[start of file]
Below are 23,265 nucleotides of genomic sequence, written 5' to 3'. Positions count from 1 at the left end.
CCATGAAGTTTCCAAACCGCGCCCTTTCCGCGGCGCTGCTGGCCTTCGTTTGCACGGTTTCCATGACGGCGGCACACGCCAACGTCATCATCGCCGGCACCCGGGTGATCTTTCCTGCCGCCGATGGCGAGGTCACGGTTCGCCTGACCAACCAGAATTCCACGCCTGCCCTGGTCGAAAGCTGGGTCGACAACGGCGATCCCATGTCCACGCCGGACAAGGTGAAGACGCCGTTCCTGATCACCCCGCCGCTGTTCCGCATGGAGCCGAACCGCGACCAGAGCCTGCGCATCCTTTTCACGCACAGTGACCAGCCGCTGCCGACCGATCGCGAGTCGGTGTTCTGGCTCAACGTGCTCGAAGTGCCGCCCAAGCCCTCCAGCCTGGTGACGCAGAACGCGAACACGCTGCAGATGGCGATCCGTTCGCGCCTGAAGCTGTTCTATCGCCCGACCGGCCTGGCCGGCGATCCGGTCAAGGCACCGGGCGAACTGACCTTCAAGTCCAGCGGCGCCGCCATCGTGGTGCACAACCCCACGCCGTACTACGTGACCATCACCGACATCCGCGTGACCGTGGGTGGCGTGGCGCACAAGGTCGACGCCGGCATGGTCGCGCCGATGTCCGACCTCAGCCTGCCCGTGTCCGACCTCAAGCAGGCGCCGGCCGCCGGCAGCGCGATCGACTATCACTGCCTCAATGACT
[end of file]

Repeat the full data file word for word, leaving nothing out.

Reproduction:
Below are 23,265 nucleotides of genomic sequence, written 5' to 3'. Positions count from 1 at the left end.
CCATGAAGTTTCCAAACCGCGCCCTTTCCGCGGCGCTGCTGGCCTTCGTTTGCACGGTTTCCATGACGGCGGCACACGCCAACGTCATCATCGCCGGCACCCGGGTGATCTTTCCTGCCGCCGATGGCGAGGTCACGGTTCGCCTGACCAACCAGAATTCCACGCCTGCCCTGGTCGAAAGCTGGGTCGACAACGGCGATCCCATGTCCACGCCGGACAAGGTGAAGACGCCGTTCCTGATCACCCCGCCGCTGTTCCGCATGGAGCCGAACCGCGACCAGAGCCTGCGCATCCTTTTCACGCACAGTGACCAGCCGCTGCCGACCGATCGCGAGTCGGTGTTCTGGCTCAACGTGCTCGAAGTGCCGCCCAAGCCCTCCAGCCTGGTGACGCAGAACGCGAACACGCTGCAGATGGCGATCCGTTCGCGCCTGAAGCTGTTCTATCGCCCGACCGGCCTGGCCGGCGATCCGGTCAAGGCACCGGGCGAACTGACCTTCAAGTCCAGCGGCGCCGCCATCGTGGTGCACAACCCCACGCCGTACTACGTGACCATCACCGACATCCGCGTGACCGTGGGTGGCGTGGCGCACAAGGTCGACGCCGGCATGGTCGCGCCGATGTCCGACCTCAGCCTGCCCGTGTCCGACCTCAAGCAGGCGCCGGCCGCCGGCAGCGCGATCGACTATCACTGCCTCAATGACT